The home-sharing specialist was valued at $25 billion in a recent funding round. Is it really worth that much?
Home-sharing juggernaut Airbnb reached a jaw-dropping valuation of $25 billion in its most recent funding round. That figure left some observers scratching their heads as the company is projected to bring in just $900 million in revenue this year and is still operating at a loss.
Is Airbnb worth this colossal sum? Before breaking down the numbers behind the valuation, let's take a closer look at how the company got here.
What is Airbnb?
One of the champions of the sharing economy alongside Uber, Airbnb is a website that allows home dwellers to rent out spare rooms or their entire homes for any period of time. Spaces can range from a simple backyard for camping to a luxurious beach house for thousands of dollars a night. The concept itself is not new, with competitors like HomeAway (NASDAQ:AWAY) and VRBO, a subsidiary of HomeAway, and for years, Craigslist has provided a more rudimentary substitute for such a service.
What has separated Airbnb from sites like HomeAway and VRBO is that Airbnb has always handled payments for its hosts, as opposed to the other two, which began as online classifieds and have since added direct payment options. HomeAway and VRBO also tend to specialize in vacation rentals, while Airbnb has become the dominant force in urban apartment rentals.
How big is this market?
Home-sharing competes within the larger hotel and lodging industry. Founded in 2008, Airbnb already has 1.4 million listings on its site, while HomeAway has 1.1 million on its network.
Determining the number of rentable rooms in the world is difficult, as there are several different categories of lodging, big and small, but according to hospitality research company MKG Group, there are about 20 million hotel rooms globally.
That means Airbnb and the home-sharing industry in general are still a small piece of the overall lodging industry. It is important to note as well that many Airbnb listings are only available for a limited portion of the year.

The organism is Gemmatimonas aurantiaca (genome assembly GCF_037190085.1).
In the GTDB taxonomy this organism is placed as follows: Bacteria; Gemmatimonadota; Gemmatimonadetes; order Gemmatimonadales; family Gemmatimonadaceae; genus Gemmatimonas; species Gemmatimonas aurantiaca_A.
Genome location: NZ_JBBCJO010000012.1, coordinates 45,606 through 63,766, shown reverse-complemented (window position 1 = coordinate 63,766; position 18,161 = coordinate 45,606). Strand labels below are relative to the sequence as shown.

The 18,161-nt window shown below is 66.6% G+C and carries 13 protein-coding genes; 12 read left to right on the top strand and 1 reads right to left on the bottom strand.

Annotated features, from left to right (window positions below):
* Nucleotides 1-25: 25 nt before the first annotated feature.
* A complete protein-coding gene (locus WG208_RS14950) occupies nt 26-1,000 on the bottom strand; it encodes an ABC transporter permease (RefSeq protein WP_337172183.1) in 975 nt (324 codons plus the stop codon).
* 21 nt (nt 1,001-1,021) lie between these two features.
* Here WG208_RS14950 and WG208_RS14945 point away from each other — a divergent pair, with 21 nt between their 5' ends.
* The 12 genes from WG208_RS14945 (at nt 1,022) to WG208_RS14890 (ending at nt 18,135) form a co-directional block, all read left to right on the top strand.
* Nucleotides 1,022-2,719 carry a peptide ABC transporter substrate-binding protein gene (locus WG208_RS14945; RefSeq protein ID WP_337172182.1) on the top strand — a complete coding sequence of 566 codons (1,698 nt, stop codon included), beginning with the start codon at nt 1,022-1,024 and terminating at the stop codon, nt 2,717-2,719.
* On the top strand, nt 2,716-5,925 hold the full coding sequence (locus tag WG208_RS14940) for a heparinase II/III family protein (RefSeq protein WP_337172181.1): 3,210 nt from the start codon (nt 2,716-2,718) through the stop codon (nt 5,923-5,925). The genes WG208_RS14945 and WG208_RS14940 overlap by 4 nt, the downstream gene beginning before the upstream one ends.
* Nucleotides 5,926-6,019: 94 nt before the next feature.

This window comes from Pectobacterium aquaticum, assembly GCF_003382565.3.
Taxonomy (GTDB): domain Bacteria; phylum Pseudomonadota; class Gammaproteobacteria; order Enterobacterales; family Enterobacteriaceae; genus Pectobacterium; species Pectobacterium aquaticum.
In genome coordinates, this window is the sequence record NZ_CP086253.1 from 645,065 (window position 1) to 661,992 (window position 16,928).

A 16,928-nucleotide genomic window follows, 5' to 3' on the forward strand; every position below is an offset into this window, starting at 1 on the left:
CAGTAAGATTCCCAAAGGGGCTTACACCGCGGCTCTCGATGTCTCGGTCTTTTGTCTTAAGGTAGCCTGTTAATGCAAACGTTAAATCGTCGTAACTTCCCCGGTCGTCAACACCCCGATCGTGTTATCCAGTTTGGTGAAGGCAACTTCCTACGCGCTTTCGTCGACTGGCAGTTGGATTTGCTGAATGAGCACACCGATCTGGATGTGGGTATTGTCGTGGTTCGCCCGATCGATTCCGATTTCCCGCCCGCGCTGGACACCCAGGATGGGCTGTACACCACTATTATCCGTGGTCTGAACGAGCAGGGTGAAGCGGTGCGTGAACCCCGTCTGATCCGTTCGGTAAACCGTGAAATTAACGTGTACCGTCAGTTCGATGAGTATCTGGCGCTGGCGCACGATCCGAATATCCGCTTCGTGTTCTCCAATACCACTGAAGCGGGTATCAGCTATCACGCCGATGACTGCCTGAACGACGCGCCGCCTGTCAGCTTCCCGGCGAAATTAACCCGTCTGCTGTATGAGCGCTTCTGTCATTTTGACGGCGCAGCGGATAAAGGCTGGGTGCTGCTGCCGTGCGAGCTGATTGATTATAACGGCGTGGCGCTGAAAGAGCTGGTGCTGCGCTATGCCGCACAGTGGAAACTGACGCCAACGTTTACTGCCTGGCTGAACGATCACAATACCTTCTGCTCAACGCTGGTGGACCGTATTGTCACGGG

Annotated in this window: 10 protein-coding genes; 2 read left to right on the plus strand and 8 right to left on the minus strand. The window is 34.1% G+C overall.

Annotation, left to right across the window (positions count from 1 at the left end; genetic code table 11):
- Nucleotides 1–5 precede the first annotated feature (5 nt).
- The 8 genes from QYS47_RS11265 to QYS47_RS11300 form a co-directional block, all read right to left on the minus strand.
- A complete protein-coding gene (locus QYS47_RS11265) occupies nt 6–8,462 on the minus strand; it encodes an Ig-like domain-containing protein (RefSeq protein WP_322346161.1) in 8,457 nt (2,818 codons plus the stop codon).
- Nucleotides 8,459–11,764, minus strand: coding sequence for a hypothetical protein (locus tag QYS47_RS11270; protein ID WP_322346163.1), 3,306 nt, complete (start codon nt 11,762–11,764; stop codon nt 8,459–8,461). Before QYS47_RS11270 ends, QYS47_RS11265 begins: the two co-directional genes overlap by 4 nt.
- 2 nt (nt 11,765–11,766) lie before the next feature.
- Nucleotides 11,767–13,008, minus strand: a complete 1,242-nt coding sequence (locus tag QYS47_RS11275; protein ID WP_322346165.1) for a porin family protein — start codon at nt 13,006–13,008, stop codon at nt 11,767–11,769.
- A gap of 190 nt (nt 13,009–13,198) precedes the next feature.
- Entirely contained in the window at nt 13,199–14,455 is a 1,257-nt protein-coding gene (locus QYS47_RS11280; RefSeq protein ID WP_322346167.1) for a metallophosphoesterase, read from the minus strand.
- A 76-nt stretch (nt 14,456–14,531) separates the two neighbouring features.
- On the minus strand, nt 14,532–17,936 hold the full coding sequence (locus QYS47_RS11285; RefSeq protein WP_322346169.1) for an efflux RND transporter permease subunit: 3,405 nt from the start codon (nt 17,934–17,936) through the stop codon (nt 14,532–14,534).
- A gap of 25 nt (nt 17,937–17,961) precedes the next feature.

What Airbnb has that the others don't
Hilton Worldwide Holdings, the most valuable hotel chain in the world, is expected to see 9% revenue growth this year. HomeAway, Airbnb's closest rival, is expecting a sales increase of 10% to 12%, or about 20% in constant currency.
At Airbnb, meanwhile, that number is going through the roof, as its projected $900 million in revenue is more than triple its 2013 total of $250 million. The company has taken a good idea and executed it to near perfection. It provides free photography to new hosts to show apartments in the best light; it handles all payments, eliminating a potential trust issue; and it resolves any disputes between hosts and guests. At the same time, Airbnb provides a much wider variety of housing, both in type and location, and at lower prices than hotel chains.
It is easy to see why its popularity is exploding. The site is a simple way for the average American to leverage an underused asset -- a spare room or an apartment vacated when the host goes out of town -- to make extra cash.
Do the numbers add up?
With this recent round of fundraising, the company carries a valuation on a price-to-sales basis of nearly 30 times. In the realm of publicly traded companies, that puts Airbnb above even social media titans like Facebook and Twitter, which trade at 17 and 14 times sales, respectively. Facebook, however, is raking in boatloads of profits, and its high price-to-sales is as much a reflection of its huge profit margins as it is its massive valuation.
Airbnb, which expects an operating loss of $150 million this year, is not in the same league as Facebook, but it could be one day.
The home-sharing site benefits from many of the advantages that has made Facebook so successful, including network effects, word-of-mouth advertising and popularity, and user-generated content. Facebook has developed such a profitable business model, with operating margins of 35%, because it simply provides a platform for its users and then sells advertising within the content. Similarly, Airbnb, with the dominant brand in the industry, only needs to provide the online platform for users to make transactions, allowing the company to collect a commission fee of 6% to 12% on bookings. Though it is losing money today because of expansion efforts, over the long run, it should be highly profitable. With the global hotel market coming in at more than $500 billion, this presents an enormous opportunity.
Airbnb expects to hit $10 billion in revenue by 2020, representing a compound annual growth rate of over 60%. It is clear that Airbnb does not expect its dramatic growth to slow down anytime soon.
Is the company overvalued at $25 billion? Perhaps, but if it can follow through on that projection and revolutionize the hotel and lodging industry, it will be worth much more than that one day.